The District Doctor part 6

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I, too, on my side assure them that it`s nothing, but meantime my heart sinks into my boots. To add to our troubles, the roads were in such a state that the coachman was gone, for whole days together to get medicine. And I never left the patient`s room; I could not tear myself away; I tell her amusing stories, you know, and play Curds with her. I watch by her side at night. The old mother thanks me with tears in her eyes; but I think to myself, `I don`t deserve your gratitude.` I frankly confess to you there is no object in concealing it now I was in love with my patient. And Aleksandra Andreyevna hud grown fond of me; she would not sometimes let any one be in her mom but me.

Forbid her resolutely

She began to talk to me, to ask me questions; where I hud studied, how I lived, who are my people, whom I go to see. I feel that she ought not to talk; but to forbid her to to forbid her resolutely, you know I could not. Sometimes I held my head in my hands, and nuked myself, `What are you doing, villain?` … And she would take my hand and hold it, give me a long, long look, and turn away, sigh, Mtd say, `How good you are!` Her hands were so feverish, her eyes so lnrge and languid. … `Yes,` she says, `you are a good, kind man; you are not like our neighbors.

No, you are not like that. … Why did I not know you till now!` `Aleksandra Andreyevna, calm yourself,` I say. … `I feel, believe me, I don`t know how I have gained … but there, calm yourself. … All will be right; you will be well again.` And meanwhile I must tell you,” continued the doctor, bending forward and raising his eyebrows, “that they associated very little with the neighbors, because the smaller people were not on their level, and pride hindered them from being friendly with the rich. I tell you, they were an exceptionally cultivated family; so you know it was gratifying for me.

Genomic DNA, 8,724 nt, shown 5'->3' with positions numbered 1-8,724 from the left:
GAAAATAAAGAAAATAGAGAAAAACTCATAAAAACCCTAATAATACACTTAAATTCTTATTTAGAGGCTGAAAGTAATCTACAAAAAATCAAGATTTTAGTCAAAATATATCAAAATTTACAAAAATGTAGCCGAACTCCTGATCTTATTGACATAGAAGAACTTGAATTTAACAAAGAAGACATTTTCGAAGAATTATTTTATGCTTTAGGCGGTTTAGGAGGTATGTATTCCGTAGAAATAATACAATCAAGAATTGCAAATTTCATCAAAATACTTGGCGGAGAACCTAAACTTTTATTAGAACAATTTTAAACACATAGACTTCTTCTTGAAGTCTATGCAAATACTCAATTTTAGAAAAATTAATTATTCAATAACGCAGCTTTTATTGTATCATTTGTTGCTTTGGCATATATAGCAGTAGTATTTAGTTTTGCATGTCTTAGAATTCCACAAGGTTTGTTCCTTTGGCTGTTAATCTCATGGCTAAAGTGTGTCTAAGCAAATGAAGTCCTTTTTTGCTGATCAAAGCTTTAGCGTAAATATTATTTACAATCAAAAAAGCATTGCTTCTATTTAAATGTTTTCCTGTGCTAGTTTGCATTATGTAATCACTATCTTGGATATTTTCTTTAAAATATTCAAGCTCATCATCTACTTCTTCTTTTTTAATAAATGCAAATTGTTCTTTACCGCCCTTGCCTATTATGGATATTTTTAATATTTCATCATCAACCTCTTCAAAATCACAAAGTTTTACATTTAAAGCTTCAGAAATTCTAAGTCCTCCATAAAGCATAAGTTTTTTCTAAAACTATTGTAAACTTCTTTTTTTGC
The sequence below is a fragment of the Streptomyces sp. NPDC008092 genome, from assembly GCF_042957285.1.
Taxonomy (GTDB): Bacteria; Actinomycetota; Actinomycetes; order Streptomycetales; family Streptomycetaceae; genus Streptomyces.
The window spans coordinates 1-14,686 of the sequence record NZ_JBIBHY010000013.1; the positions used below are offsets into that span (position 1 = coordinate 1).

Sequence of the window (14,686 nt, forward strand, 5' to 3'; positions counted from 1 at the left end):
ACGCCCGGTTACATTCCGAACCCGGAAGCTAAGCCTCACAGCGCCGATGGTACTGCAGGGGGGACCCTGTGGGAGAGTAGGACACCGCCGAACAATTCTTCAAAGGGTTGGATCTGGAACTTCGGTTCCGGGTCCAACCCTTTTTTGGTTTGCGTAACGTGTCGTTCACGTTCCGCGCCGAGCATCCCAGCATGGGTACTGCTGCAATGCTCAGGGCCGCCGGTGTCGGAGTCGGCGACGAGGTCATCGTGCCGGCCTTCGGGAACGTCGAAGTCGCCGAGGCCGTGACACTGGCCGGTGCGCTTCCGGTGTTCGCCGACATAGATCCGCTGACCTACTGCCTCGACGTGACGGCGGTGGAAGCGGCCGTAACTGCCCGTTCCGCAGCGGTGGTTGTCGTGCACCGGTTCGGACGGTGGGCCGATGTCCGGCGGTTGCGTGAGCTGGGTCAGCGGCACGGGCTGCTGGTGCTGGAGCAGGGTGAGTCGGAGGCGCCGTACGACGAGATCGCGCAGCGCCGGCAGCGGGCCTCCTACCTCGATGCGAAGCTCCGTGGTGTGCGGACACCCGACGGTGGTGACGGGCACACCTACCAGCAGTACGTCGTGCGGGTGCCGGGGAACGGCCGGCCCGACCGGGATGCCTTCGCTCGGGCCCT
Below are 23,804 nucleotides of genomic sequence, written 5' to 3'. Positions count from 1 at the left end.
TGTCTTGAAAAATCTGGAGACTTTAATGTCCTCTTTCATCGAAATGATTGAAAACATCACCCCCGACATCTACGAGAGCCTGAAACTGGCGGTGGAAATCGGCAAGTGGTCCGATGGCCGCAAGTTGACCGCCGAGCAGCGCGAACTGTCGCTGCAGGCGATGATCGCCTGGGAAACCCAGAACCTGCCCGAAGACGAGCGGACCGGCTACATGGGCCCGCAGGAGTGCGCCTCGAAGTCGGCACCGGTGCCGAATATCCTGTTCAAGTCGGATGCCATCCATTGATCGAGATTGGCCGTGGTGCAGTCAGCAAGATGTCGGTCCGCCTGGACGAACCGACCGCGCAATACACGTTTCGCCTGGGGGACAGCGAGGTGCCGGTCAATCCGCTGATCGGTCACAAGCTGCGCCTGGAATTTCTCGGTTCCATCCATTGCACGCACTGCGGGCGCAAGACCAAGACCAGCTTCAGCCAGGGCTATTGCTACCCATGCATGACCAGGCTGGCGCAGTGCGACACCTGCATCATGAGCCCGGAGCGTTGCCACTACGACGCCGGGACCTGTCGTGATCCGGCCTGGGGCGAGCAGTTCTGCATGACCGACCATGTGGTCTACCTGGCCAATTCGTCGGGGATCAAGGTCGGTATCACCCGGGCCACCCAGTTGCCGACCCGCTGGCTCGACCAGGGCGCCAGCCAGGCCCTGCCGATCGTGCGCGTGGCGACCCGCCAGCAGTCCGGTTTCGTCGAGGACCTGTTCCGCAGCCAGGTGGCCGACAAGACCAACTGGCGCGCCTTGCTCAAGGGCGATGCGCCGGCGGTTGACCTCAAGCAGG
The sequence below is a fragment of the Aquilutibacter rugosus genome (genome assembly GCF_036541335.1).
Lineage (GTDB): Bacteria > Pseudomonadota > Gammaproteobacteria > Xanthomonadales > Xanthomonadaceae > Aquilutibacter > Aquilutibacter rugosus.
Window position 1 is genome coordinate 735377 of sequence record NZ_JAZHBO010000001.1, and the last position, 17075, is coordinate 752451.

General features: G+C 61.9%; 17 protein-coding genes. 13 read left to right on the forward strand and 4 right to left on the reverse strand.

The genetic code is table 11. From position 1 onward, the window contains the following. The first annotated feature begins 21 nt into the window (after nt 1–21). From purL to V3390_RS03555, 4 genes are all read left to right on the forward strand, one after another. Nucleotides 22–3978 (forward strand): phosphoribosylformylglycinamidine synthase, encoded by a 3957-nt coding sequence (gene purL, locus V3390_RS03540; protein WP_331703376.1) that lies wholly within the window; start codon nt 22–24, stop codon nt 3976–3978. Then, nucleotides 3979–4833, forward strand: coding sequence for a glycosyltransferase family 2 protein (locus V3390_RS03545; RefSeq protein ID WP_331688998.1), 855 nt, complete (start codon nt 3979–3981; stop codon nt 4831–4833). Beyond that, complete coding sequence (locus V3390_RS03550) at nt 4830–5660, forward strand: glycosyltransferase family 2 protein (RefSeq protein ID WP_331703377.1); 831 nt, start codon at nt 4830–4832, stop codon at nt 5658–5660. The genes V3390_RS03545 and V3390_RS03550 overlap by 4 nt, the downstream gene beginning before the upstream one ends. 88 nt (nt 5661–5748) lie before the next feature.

She would only take her medicine from my hands… she would lift herself up, poor girl, with my aid, take it, and gaze at me. … My heart felt as if it were bursting. And meanwhile she was growing worse and worse, worse and worse, all the time; she will die, I think to myself; she must die. Believe me, I would sooner have gone to the grave myself; and here were her mother and sisters watching me, looking into my eyes… and their faith in me was wearing away. `Well? how is she?` `Oh, all right, all right!` All right, indeed! My mind was failing me. Well, I was sitting one night alone again by my patient.

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